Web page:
For all three of us it was our first trip to Canada, and what better introduction to this beautiful country than a visit to the capital city Ottawa. I would be travelling with Rachael and Mike, two seasoned travel journalists that I clicked with from the off. Rachael was writing a piece for the consumer lifestyle magazine Woman, while Mike was representing the regional giant Trinity Mirror. What excited us most was that we were set to be in Ottawa for Canada Day.
After a swift check in at Heathrow’s recently refurbed terminal 2, we took to the skies with Air Canada at the very manageable time of 12.35pm. A pleasant lunch, the latest sci-fi flick and an afternoon tea later, and we touched down at 3.15pm local time. The team at Ottawa Tourism had advised me that they expected us to disembark the plane, clear passport control, collect our luggage, catch a cab and make the transfer to our city centre hotel all within 45 minutes. I seriously doubted that this would be possible, and I was right. We in fact did all of this in just 40 minutes, if only all airport arrivals could be that easy!
Our accommodation during the five night stay would be the 429 room Fairmont Chateau Laurier. Built at the turn of the century in a French neo-gothic style, the hotel dominates the Ottawa skyline. The building is truly stunning and we could have been forgiven for thinking we had just arrived on the set of an elaborate fantasy film. My room was luxurious and comfortable and kitted out with the latest state of the art facilities. However, like the building throughout out it maintained a sense of Edwardian charm and elegance, as though we could have been aboard the first class decks of the Titanic. The sad irony is that Charles Melville Hays, who commissioned the original hotel, never got to see the finished hotel because he was one of unfortunate souls to go down with the Titanic.
Fairmont Chateau Laurier
For dinner that night we headed to the Courtyard restaurant where we met our fantastic host Jantine from Ottawa Tourism. The Courtyard restaurant was a stone’s throw from our hotel and tucked away in a lovely nineteenth century cobbled square surrounded by delightful pubs and restaurants. Over a delicious French meal we discussed our plans with Jantine for the big day ahead; with so much happening on Canada Day it seemed that our biggest challenge would be deciding what not to do!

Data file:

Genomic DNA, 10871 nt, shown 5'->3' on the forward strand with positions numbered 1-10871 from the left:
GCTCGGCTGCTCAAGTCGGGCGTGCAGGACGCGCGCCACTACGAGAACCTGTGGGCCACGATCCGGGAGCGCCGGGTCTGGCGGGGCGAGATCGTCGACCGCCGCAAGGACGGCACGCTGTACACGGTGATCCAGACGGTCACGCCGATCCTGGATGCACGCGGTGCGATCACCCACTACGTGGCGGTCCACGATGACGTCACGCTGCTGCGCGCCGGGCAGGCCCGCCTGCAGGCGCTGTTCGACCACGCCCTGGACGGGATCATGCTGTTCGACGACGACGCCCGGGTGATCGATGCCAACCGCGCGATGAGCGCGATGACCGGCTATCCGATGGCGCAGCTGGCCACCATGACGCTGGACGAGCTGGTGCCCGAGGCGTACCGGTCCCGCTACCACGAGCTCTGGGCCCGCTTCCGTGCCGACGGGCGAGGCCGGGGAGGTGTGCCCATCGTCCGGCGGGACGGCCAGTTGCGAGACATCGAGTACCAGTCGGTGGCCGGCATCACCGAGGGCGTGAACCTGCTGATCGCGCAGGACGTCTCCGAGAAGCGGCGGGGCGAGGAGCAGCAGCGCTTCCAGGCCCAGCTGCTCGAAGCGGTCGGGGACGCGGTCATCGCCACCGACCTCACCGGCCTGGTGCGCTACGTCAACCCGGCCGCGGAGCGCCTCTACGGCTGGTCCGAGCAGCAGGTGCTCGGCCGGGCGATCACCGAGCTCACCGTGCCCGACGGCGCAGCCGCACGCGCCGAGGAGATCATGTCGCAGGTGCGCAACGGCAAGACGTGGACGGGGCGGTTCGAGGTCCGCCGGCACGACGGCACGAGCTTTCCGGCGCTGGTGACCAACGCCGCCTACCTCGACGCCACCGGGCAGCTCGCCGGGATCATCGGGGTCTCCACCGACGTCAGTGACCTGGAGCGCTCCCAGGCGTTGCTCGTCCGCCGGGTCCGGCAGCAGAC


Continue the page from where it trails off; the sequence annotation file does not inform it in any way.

The next morning I was up early and headed straight downstairs to Wilfred’s restaurant where I met Rachael and Mike for a hearty breakfast of fried eggs, toast, waffles and maple syrup. All three of us were dressed from head to toe in red and white and were sporting temporary maple leaf tattoos. To my relief the first thing I noticed when we left our hotel was that everyone else was dressed like us, and I mean everyone! Even at 9am the streets of Ottawa were buzzing with crowds of good natured revellers out to have a good time. We, along with what seemed like everyone else in Canada were making the short walk to Parliament Hill for the start of the official proceedings.
Parliament Hill is home to Ottawa’s impressive Parliament buildings. In the large space that occupies the area directly in front of them a huge stage had been put up complete with enormous screens. It was here that we were treated to a stirring and address by Canadian Prime Minister Stephen Harper before watching a live concert involving some of Canada’s best known rock, pop and country artists. Next we made the short walk to Confederation Park to soak up some of the family friendly atmosphere and to catch a couple of acts that were performing at the TD Ottawa Jazz Festival.